The study, which was published at the end of July 2020, highlights the fact that most boilers and hot-water storage tanks are simply shredded in a non-encapsulated car shredder, which means that the treatment process fails to meet statutory environmental standards.
The question of what constitutes proper treatment of end-of-life boilers has long been a matter of debate among waste management experts around the world. To ensure that future discussion of this matter can build on a reliable factual base, the RAL Quality Assurance Association commissioned the Öko-Institut e.V. (Darmstadt, Germany) to undertake a comprehensive assessment of current waste management practices in this area.
As part of their research project, the team from the Öko-Institut gathered data from treatment companies on the sources, onward destinations, composition and quantities of boilers and hot-water storage tanks that were received for treatment. Of the many questions that the study sought to address, one of particular importance was determining the types of insulation materials contained in these appliances.
The results of the Öko-Institut study underscore the urgency of finding an environmentally sustainable and climate-compatible solution to this problem – not only in Germany but in all other European countries.
In the summary, which forms part of the final project report, the authors highlight two core areas where it is essential to improve current treatment practices:
- A large percentage of hot-water storage tanks contain polyurethane foam as the insulation material. Up until the mid-1990s these foams were produced using the CFC foam-blowing agent R11. Later, foam manufacturers switched to using cyclopentane or carbon dioxide. According to data provided by waste treatment contractors, the proportion of hot-water storage tanks that contain polyurethane-foam insulation (PU foam) is on average about 66 percent. Other insulation materials used include polyester fleece and expanded polystyrene.
- Failing to remove the insulating foam from a hot-water storage tank prior to treatment contravenes the requirements stipulated in the European Union’s WEEE Directive 2012/19/EU. Disposing of hot-water storage tanks in an open industrial car shredder releases the CFCs and hydrocarbons in the insulation foams directly into the atmosphere, resulting in a significant environmental burden. Any waste disposal process that results in the emission of CFCs into the environment is wholly unacceptable, as these emissions contribute directly to stratospheric ozone depletion and to an increase in greenhouse gas concentrations. In Germany, failure to remove CFCs and hydrocarbons from boilers that are classified as waste electrical equipment is in direct contravention of the German Waste Electrical and Electronic Equipment Act (ElektroG). The requirement to remove CFCs also applies to hot-water storage tanks that are not classified as waste electrical equipment.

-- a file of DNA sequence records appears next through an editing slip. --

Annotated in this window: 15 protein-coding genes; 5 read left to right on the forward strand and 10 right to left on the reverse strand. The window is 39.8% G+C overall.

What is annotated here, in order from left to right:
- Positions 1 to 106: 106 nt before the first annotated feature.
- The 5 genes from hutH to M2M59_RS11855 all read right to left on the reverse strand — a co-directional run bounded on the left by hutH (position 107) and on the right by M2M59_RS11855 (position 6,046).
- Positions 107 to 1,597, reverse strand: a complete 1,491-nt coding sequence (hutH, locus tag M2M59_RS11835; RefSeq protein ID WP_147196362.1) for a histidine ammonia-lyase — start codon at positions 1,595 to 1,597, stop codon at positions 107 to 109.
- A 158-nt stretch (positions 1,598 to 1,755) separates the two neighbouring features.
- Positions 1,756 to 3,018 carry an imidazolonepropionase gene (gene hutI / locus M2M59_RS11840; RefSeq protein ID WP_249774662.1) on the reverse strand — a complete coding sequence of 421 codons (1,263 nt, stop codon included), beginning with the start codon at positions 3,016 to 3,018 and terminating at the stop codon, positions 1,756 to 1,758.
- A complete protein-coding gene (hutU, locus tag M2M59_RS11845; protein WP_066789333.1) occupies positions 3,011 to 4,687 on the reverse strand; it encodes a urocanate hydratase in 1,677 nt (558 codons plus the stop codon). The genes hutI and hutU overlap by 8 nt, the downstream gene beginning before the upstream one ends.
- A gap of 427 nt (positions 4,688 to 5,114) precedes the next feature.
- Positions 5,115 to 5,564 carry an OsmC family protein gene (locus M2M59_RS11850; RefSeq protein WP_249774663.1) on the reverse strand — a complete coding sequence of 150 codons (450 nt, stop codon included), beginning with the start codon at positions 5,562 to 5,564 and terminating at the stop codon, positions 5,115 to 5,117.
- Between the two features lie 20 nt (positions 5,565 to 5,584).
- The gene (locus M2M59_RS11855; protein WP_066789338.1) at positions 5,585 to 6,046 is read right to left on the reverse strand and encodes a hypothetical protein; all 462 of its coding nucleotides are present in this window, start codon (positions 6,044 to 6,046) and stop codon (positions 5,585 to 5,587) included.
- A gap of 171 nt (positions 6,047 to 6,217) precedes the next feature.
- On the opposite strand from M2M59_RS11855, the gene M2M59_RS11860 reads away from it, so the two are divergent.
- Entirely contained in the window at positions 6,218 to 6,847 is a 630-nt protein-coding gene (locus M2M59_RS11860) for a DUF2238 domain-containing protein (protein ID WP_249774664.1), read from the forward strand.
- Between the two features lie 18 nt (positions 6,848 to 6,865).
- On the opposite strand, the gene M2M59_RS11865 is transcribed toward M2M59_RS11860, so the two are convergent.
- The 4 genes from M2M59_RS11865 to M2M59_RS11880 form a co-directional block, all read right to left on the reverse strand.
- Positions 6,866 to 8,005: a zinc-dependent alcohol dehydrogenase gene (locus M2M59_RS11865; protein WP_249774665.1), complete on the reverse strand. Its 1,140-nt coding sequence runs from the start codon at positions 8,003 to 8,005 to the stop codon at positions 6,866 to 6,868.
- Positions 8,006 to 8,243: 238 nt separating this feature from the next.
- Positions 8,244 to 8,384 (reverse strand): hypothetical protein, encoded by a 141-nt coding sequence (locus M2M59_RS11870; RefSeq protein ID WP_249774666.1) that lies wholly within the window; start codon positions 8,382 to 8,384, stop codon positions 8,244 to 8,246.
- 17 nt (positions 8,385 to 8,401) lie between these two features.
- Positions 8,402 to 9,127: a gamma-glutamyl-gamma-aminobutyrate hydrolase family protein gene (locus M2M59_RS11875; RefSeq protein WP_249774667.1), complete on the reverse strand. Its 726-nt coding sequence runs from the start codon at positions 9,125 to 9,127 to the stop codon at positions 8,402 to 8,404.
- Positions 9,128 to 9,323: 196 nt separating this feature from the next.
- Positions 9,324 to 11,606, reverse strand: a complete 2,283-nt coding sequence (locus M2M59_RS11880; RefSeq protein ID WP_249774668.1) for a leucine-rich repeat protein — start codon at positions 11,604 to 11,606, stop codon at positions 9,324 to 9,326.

At present, boilers and hot-water storage tanks that are classified as waste electrical equipment are regarded as ‘large appliances’ and are separated for treatment in accordance with this classification. However, it would make more sense to treat these units in the specialized treatment plants that already exist for processing end-of-life refrigeration equipment and other so-called ‘temperature exchange equipment’.
The fact that hardly any CFC-containing boilers and hot-water storage tanks are actually being treated in accordance with legal requirement has not only been demonstrated by the Öko-Institut in its study, it has also been confirmed to the RAL Quality Assurance Association by numerous European waste processing companies that operate recycling plants for end-of-life refrigeration and temperature exchange equipment, who have stated that they never or only very rarely receive boilers and hot-water storage tanks for treatment in their specialist plants.
The Öko-Institut study has drawn attention to significant environmental weaknesses in current treatment procedures and there now needs to be urgent discussion of these issues involving all market stakeholders. Finding environmentally sustainable solutions to the treatment of end-of-life boilers and hot-water storage tanks will also require adherence to appropriate quality assurance standards, such as the RAL GZ 729 scheme, which sets out quality standards for the treatment of CFC-blown foam products [https://www.beuth.de/de/technische-regel/ral-gz-729/142071337] and which is therefore of direct relevance to the treatment of foam-insulated boilers and storage tanks.
Copies of the study into the environmentally sustainable and climate-compatible treatment of CFC- and hydrocarbon-containing boilers and hot-water storage tanks can be requested from the RAL Quality Assurance Association.